I'm tired of the same old BS from political pundits that cutting the federal budget will cause a recession. This kind of thinking stems from faulty logic that suggests (incorrectly) that there is a positive multiplier effect of government spending. Once you realize that money is the capability to do mechanical or electrical work, then you'll realize that, on the average, US government spending has a negative rate of return on work invested because a lot of the US government's spending goes into projects with no return on work invested, including but not limited to: paying people to not work, paying people to do the equivalent of digging and filling holes, paying people to build bridges to nowhere, paying people to enforce drug laws, paying people to collect other people's taxes, subsidizing the consumption of prescription drugs, paying people to estimate the future of the economy (which they can't do at all), subsidizing solar energy projects that consume more work building and installing the panels than they generate in electrical work throughout the lifetime of the power plant, subsidizing ethanol blending in our gasoline, and finally, but not the most or least wasteful, paying people to count the amount of gold in Fort Knox.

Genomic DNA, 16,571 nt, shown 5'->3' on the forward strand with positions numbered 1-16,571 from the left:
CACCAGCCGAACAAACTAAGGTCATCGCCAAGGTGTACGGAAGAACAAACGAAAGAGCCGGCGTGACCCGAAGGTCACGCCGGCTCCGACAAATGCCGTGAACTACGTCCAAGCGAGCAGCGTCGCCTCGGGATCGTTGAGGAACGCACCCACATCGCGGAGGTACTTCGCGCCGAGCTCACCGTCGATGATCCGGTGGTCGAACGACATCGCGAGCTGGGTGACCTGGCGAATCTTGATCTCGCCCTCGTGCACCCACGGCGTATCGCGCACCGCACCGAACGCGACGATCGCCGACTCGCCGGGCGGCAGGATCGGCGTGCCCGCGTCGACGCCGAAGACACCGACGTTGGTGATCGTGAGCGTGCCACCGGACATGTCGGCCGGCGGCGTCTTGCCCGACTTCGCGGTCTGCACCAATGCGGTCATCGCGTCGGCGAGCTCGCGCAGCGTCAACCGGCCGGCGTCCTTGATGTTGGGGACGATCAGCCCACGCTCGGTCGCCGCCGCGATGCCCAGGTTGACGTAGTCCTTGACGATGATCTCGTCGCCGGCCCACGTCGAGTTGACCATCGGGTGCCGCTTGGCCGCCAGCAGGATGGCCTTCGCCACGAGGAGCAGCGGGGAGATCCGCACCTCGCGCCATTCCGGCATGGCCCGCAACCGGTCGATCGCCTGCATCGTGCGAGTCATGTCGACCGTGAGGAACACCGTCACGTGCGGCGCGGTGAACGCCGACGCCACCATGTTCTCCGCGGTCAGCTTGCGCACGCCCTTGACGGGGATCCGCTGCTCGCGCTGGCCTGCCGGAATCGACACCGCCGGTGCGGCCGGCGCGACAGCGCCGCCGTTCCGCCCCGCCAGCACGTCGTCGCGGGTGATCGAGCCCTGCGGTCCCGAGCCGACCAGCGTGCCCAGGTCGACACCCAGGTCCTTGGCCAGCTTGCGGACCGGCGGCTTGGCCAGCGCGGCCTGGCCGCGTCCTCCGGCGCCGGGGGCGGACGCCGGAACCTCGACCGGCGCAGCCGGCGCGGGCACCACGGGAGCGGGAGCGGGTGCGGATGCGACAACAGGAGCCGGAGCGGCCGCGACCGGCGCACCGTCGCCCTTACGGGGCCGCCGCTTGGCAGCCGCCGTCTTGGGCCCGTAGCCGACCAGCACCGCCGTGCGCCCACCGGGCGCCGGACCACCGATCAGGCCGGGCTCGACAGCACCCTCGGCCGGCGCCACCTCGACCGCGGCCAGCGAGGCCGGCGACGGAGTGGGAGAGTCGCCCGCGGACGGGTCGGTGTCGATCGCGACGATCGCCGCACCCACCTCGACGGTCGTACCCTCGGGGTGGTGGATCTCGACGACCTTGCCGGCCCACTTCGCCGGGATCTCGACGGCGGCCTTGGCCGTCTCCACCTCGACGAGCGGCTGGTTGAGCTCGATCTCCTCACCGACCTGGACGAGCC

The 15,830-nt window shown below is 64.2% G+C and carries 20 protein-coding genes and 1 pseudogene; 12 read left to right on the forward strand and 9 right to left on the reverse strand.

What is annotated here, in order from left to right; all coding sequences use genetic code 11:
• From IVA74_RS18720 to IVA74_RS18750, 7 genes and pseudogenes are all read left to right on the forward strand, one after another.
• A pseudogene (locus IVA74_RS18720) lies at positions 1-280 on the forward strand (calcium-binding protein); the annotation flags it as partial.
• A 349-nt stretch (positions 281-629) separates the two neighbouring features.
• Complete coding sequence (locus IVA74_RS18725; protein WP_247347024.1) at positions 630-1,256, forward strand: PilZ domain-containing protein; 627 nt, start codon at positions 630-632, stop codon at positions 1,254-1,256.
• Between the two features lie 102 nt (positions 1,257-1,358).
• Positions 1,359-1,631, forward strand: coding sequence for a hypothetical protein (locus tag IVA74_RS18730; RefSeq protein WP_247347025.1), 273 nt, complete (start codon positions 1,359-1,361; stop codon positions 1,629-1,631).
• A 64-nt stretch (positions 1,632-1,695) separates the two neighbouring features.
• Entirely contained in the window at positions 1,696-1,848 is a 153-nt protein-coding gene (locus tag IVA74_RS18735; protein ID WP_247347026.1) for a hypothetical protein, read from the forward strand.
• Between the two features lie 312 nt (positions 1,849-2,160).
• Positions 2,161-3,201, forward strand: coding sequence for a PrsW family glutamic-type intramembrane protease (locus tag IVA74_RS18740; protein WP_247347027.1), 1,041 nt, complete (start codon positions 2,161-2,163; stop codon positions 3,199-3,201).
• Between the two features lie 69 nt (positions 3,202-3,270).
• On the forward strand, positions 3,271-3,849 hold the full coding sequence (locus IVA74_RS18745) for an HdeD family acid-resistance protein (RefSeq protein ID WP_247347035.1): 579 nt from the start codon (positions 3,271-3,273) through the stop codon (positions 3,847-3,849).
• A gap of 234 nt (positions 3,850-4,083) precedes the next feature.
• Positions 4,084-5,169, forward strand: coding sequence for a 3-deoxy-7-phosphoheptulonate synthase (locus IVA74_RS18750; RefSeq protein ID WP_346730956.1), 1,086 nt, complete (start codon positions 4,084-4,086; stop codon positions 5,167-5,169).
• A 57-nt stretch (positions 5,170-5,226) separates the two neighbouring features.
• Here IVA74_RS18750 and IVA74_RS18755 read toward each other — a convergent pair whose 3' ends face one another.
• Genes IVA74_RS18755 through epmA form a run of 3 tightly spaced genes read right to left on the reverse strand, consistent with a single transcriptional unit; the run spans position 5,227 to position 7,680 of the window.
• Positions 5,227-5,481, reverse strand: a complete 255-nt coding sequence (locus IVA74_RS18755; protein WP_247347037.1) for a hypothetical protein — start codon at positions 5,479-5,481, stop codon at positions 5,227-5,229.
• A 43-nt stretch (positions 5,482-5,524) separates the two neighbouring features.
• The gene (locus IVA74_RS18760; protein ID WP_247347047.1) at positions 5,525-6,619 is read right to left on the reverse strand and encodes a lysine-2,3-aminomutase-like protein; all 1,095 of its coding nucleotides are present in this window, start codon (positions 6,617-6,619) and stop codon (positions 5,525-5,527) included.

Let me demonstrate the fact that most things we do will have a negative rate of return on work invested (and especially most of the things that the US or other governments spend money/work on.) I'll demonstrate this with a thought experiment that you can actually go out and do yourself.
Let's say that you are given 1 MegaWatt-hour (MWh) of electricity. (You could try yourself by buying ~$100's worth of electricity, and then "investing it" in one of the following options.)
You can a) store the electricity in some batteries you own, b) use the electricity to purchase gifts for your family and friends, c) give the electricity to the government to spend, or d) invest it in a private electricity generating company (for example, NRG Energy.)
What happens in each case after 1 year?